One hour a day playing computer games makes children and young people better-adjusted, say researchers.
The research carried out by Oxford University and which used data from Understanding Society found that young people who indulged in a little video game-playing were associated with being better adjusted than those who had never played or those who were on video games for three hours or more.
This is thought to be the first study to examine both the positive and negative effects of gaming using a representative sample of children and adolescents. It involved nearly 5,000 young people, half male and half female, drawn from a nationally representative study of UK households.
Participants, between 10 and 15 years old, were asked how much time they typically spent on console-based or computer based games. The same group also answered questions about how satisfied they were with their lives, their levels of hyperactivity and inattention; empathy; and how they got on with their peers.
The results suggest three in four British children and teenagers play video games on a daily basis, and that those who spent more than half their daily free time playing electronic games were not as well adjusted. It speculates that this could be because they miss out on other enriching activities and possibly expose themselves to inappropriate content designed for adults.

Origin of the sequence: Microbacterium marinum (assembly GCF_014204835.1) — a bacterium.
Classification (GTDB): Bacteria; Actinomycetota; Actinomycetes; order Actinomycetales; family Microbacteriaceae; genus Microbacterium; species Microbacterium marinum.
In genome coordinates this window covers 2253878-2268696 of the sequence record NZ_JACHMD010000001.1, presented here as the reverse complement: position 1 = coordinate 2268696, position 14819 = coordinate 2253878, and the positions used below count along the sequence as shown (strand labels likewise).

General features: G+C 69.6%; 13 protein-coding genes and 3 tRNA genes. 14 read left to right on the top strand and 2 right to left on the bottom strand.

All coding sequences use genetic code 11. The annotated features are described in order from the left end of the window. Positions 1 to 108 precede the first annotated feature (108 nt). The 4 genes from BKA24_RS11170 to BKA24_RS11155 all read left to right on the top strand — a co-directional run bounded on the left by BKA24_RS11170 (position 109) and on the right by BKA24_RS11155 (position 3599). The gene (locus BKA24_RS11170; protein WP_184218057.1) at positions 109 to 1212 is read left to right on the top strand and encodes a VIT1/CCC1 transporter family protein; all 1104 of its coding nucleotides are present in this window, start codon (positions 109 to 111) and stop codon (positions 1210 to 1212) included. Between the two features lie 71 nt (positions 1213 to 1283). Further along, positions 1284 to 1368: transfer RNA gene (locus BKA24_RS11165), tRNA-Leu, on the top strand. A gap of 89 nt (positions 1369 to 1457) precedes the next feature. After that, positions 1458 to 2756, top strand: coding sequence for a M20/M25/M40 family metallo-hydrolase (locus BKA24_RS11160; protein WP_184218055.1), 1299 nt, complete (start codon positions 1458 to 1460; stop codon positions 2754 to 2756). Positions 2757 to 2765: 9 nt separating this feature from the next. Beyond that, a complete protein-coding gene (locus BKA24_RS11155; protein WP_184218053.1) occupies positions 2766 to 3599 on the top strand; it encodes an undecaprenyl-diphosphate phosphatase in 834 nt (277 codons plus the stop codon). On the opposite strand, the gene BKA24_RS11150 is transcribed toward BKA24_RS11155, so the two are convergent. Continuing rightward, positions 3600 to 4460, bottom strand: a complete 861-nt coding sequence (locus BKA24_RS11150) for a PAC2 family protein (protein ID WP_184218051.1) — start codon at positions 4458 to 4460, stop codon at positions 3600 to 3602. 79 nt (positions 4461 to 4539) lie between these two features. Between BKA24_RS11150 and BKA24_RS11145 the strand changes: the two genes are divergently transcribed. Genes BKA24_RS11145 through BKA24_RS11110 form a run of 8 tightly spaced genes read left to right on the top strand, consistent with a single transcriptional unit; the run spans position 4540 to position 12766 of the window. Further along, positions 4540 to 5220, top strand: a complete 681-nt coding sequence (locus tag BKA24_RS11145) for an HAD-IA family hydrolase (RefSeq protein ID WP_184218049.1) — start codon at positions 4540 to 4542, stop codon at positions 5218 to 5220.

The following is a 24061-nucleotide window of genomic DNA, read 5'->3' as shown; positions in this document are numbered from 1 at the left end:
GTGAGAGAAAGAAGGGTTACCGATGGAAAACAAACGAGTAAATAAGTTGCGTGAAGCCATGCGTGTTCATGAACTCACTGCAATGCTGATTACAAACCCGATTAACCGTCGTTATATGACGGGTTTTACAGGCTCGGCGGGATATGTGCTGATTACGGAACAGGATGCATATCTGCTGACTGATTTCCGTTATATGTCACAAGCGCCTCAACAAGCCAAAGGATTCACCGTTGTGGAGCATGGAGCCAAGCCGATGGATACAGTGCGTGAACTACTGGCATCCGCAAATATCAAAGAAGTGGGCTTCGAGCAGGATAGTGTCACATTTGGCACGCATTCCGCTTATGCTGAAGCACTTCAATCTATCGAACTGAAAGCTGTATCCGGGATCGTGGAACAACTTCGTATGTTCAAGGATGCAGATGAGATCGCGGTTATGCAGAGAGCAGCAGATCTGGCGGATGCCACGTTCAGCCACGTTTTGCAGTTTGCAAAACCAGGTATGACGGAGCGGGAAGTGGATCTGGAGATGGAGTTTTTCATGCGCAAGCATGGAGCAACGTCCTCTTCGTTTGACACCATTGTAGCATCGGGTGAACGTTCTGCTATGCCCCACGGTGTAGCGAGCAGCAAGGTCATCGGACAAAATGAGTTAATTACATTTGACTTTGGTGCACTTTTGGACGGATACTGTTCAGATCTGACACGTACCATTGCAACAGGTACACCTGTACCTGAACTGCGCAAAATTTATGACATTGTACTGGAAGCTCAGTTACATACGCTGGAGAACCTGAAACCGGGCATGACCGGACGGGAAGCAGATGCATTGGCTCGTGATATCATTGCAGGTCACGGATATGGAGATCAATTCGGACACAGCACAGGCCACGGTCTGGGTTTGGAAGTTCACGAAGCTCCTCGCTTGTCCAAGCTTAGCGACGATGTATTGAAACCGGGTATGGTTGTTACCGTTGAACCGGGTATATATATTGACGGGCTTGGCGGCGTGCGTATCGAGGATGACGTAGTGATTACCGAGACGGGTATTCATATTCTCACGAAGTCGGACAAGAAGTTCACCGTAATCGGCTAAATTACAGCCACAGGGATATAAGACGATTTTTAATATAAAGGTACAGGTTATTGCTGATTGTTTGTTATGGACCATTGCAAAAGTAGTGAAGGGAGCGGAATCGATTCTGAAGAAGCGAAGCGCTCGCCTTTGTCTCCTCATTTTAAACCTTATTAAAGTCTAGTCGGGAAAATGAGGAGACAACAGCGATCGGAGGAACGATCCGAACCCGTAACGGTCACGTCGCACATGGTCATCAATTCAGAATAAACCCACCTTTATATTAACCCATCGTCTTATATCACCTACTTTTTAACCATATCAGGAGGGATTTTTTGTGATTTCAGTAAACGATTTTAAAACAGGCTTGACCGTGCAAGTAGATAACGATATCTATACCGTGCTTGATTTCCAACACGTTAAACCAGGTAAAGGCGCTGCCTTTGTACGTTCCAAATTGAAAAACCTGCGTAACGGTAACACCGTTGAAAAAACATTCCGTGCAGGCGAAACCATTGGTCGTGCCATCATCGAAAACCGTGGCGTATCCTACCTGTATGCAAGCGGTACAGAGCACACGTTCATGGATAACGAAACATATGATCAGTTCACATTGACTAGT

Meanwhile, when compared to non-players and those who played very frequently, those who played video games for less than an hour (estimated to be less than one-third of their daily free time), were associated with the highest levels of sociability and were most likely to say they were satisfied with their lives. They also appeared to have fewer friendship and emotional problems, and reported less hyperactivity than the other groups.
Study author Dr Andrew Przybylski from the Oxford Internet Institute said:
“These results support recent laboratory-based experiments that have identified the downsides to playing electronic games. However, high levels of video game-playing appear to be only weakly linked to children’s behavioural problems in the real world.
“Likewise, the small, positive effects we observed for low levels of play on electronic games do not support the idea that video games on their own can help children develop in an increasingly digital world.
“Some of the positive effects identified in past gaming research were mirrored in these data but the effects were quite small, suggesting that any benefits may be limited to a narrow range of action games.
“Further research needs to be carried out to look closely at the specific attributes of games that make them beneficial or harmful. It will also be important to identify how social environments such as family, peers, and the community shape how gaming experiences influence young people.’
Past research on non-interactive forms of entertainment have led to recommended time limits for how long children play video games, yet the study argues that such guidelines have little scientific basis. It suggests the relative benefits or risks of games vary widely in how they are structured and in the incentives they offer players.
Previous research suggests that roughly half of young people in the UK are light players of less than an hour a day. Nearly one-third of children spend one to three hours, while roughly 10-15% of young people invest more than three hours daily or more than half of their free time each day playing electronic games.
This article has been written using information from Oxford University
- Children who play video games are ‘better adjusted’ – but only if they spend less than an hour a day on them
this news has been re-posted from the Understanding Society website